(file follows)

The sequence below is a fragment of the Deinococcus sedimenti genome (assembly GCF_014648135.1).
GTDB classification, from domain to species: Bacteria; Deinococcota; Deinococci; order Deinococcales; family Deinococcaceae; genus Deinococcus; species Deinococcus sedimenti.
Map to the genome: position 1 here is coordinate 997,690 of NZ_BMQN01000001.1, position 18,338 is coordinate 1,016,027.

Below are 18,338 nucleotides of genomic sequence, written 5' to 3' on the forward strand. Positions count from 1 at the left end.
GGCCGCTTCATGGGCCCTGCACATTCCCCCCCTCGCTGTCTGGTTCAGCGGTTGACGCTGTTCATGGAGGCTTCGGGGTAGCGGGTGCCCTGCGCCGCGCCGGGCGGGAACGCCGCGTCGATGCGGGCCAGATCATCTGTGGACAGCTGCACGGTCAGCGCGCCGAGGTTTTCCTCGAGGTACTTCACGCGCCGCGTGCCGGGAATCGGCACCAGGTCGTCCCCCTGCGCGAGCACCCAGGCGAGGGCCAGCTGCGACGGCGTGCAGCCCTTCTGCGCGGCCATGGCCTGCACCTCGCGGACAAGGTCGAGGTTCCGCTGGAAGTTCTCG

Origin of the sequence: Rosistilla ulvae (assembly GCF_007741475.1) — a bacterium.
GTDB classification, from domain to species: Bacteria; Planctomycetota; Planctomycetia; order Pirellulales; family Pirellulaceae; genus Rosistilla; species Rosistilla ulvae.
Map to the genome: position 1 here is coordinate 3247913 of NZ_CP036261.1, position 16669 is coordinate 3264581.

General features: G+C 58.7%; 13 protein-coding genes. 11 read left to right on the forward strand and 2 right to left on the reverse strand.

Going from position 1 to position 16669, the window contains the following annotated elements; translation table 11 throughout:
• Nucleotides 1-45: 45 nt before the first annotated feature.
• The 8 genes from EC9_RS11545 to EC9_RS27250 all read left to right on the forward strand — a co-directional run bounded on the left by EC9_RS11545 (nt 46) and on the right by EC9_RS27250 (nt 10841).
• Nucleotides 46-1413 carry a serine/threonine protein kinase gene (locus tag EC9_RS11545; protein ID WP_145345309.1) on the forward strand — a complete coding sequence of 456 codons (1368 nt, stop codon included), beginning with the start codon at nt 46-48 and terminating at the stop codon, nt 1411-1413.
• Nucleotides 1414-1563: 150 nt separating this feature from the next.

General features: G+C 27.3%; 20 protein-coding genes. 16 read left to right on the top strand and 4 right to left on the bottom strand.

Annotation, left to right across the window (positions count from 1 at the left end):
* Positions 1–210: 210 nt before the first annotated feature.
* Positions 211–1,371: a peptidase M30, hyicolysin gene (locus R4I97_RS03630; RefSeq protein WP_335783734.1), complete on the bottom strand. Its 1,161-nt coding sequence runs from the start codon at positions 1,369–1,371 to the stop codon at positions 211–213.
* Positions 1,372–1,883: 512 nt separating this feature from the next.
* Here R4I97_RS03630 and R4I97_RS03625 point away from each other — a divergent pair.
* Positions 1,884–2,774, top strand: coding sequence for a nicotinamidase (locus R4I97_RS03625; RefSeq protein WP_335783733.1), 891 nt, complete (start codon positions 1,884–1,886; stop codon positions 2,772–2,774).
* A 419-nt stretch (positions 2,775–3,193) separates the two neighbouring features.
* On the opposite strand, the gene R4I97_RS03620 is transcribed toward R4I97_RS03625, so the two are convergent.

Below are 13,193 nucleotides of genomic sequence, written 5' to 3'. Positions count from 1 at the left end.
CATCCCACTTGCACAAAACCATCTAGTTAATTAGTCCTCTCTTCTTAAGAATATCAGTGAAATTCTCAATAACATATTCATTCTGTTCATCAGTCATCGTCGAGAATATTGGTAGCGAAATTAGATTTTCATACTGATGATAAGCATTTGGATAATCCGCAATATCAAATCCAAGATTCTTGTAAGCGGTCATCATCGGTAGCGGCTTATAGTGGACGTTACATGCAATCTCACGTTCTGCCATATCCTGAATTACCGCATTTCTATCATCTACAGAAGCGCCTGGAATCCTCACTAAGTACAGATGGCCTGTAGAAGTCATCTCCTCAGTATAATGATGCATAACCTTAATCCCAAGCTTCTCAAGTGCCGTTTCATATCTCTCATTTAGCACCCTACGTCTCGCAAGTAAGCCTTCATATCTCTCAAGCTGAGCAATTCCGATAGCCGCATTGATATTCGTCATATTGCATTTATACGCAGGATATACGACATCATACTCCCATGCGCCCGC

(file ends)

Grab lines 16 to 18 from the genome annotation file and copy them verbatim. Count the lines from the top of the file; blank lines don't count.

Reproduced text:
Annotation, left to right across the window (positions count from 1 at the left end):
* Positions 1–210: 210 nt before the first annotated feature.
* Positions 211–1,371: a peptidase M30, hyicolysin gene (locus R4I97_RS03630; RefSeq protein WP_335783734.1), complete on the bottom strand. Its 1,161-nt coding sequence runs from the start codon at positions 1,369–1,371 to the stop codon at positions 211–213.